• Madame Rhinoceros and her Dress (A rhinoceros is enamored with a dress she sees and she buys it. However she has second thought upon trying it on, and receives mixed reviews from others)
  • The Bad Kangaroo (When the school principal becomes fed up with a young kangaroo's pranks, he wishes to meet with the kangaroo's parents, but is in for an even bigger surprise)
  • The Pig at the Candy Store (After a dream of candy, a pig wakes up with a craving for some, and darts to the candy store, even knowing that candy isn't the healthiest thing for him)
  • The Elephant and His Son (A young elephant's singing distracts his cigar smoking father, who's so focused on reading his newspaper, he doesn't even notice another disaster about to happen)
  • The Pelican and the Crane (A crane invites an outcast pelican to tea, and learns there's a reason he's an outcast)
  • The Young Rooster (After the death of his father, a rooster initially struggles to assume the responsibility of waking the sun every morning, but his second attempt shocks everyone)
  • The Hippopotamus at Dinner (A hungry hippopotamus greedily overindulges at a restaurant, and ends up regretting it)
  • The Mouse at the Seashore (A young mouse endures several hardships on a journey from his parents to the ocean, but declares it was worth it)


ALA wrote "Short, original fables with fresh, unexpected morals poke subtle fun at human foibles through the antics of animals. . . . The droll illustrations, with tones blended to luminescent shading, are complete and humorous themselves.",[2] while Kirkus Reviews found "there's not a jot of wit, wisdom, style, or originality in these 20 flat and predictable items. The illustrations ... suffer for having less to illustrate."[3] Horn Book wrote, "the author-illustrator has invented twenty animal fables with an original flavor" and "Each miniature narrative occupies a page by itself and is balanced by a full-page picture which reflects the crucial event of the fable and portrays the joyfully conceived characters."[4] Publishers Weekly called the book "the most remarkable of the author-illustrator's 60-plus, bestselling award winners."[5] In a retrospective essay about the Caldecott Medal-winning books from 1976 to 1985, Barbara Bader wrote that "in Lobel's natural hand, in spontaneous, cartoony sketches or comic stylizations, the work would have had more sparkle and less ponderousness."[6]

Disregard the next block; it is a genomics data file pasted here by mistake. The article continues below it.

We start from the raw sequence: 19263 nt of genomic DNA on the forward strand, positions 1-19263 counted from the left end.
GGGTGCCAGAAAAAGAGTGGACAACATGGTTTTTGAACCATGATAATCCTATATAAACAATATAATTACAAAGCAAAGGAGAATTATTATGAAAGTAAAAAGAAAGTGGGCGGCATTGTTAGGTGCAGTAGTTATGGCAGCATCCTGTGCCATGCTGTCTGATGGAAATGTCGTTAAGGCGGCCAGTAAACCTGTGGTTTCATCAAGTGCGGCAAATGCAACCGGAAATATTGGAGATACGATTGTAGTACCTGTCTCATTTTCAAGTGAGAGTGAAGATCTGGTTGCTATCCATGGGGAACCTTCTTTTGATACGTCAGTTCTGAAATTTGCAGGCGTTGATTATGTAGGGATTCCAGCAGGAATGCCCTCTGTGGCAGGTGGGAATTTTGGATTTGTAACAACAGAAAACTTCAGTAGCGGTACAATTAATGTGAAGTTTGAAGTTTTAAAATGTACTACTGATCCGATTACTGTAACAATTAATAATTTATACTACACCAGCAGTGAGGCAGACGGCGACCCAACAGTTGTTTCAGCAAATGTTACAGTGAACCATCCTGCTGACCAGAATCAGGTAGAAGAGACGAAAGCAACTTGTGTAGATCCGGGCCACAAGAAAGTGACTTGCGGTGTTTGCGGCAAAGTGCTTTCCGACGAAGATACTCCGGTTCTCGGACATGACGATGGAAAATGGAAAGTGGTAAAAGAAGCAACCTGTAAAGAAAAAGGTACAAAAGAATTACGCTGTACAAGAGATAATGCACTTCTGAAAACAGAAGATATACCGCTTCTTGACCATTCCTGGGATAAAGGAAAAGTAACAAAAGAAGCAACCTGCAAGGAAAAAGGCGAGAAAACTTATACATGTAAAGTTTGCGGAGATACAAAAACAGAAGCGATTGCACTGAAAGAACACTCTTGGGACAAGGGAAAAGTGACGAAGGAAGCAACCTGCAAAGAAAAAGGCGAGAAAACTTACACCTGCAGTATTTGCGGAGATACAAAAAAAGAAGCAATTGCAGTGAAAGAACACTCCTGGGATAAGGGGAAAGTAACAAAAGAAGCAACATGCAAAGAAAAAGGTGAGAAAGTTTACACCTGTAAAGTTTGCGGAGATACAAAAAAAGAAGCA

1. ^ American Library Association: Caldecott Medal Winners, 1938 - Present. URL accessed 27 May 2009.
  2. ^ "Fables". www.buffalolib.org. Buffalo and Erie County Public Library. Retrieved October 2, 2016.
  3. ^ "Fables". www.kirkusreviews.com. Kirkus Media LLC. August 1, 1980. Retrieved October 2, 2016.
  4. ^ "Horn Book reviews of Caldecott Medal winners, 1980-1989". www.hbook.com. Media Source Inc. October 14, 2013. Retrieved October 2, 2016.
  5. ^ according to the back cover of the book
  6. ^ Bader, Barbara (1986). "The Caldecott Spectrum". In Kingman, Lee (ed.). Newbery and Caldecott Medal Books 1976-1985. Boston: The Horn Book, Incorporated. p. 298. ISBN 0-87675-004-8.
Preceded by
Ox-Cart Man
Caldecott Medal recipient
Succeeded by